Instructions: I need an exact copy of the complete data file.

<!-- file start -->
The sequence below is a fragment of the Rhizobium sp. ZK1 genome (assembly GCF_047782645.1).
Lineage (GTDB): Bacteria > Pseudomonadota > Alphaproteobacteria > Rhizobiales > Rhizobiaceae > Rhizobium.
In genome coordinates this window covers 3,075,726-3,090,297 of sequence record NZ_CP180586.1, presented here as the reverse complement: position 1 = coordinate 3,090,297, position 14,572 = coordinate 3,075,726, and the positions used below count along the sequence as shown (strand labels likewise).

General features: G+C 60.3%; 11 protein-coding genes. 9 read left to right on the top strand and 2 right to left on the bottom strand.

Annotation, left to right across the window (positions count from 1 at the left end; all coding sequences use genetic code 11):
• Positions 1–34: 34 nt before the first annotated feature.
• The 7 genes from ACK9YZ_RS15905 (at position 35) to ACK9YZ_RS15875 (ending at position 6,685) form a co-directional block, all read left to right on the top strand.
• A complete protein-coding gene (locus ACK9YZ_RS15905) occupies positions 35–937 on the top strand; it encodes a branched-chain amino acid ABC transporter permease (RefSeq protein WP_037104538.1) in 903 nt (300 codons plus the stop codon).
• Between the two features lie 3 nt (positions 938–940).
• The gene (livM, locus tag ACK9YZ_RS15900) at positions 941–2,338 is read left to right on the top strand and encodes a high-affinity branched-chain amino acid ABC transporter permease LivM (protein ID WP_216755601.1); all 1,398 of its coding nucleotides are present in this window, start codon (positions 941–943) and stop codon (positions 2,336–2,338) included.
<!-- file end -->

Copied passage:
The sequence below is a fragment of the Rhizobium sp. ZK1 genome (assembly GCF_047782645.1).
Lineage (GTDB): Bacteria > Pseudomonadota > Alphaproteobacteria > Rhizobiales > Rhizobiaceae > Rhizobium.
In genome coordinates this window covers 3,075,726-3,090,297 of sequence record NZ_CP180586.1, presented here as the reverse complement: position 1 = coordinate 3,090,297, position 14,572 = coordinate 3,075,726, and the positions used below count along the sequence as shown (strand labels likewise).

General features: G+C 60.3%; 11 protein-coding genes. 9 read left to right on the top strand and 2 right to left on the bottom strand.

Annotation, left to right across the window (positions count from 1 at the left end; all coding sequences use genetic code 11):
• Positions 1–34: 34 nt before the first annotated feature.
• The 7 genes from ACK9YZ_RS15905 (at position 35) to ACK9YZ_RS15875 (ending at position 6,685) form a co-directional block, all read left to right on the top strand.
• A complete protein-coding gene (locus ACK9YZ_RS15905) occupies positions 35–937 on the top strand; it encodes a branched-chain amino acid ABC transporter permease (RefSeq protein WP_037104538.1) in 903 nt (300 codons plus the stop codon).
• Between the two features lie 3 nt (positions 938–940).
• The gene (livM, locus tag ACK9YZ_RS15900) at positions 941–2,338 is read left to right on the top strand and encodes a high-affinity branched-chain amino acid ABC transporter permease LivM (protein ID WP_216755601.1); all 1,398 of its coding nucleotides are present in this window, start codon (positions 941–943) and stop codon (positions 2,336–2,338) included.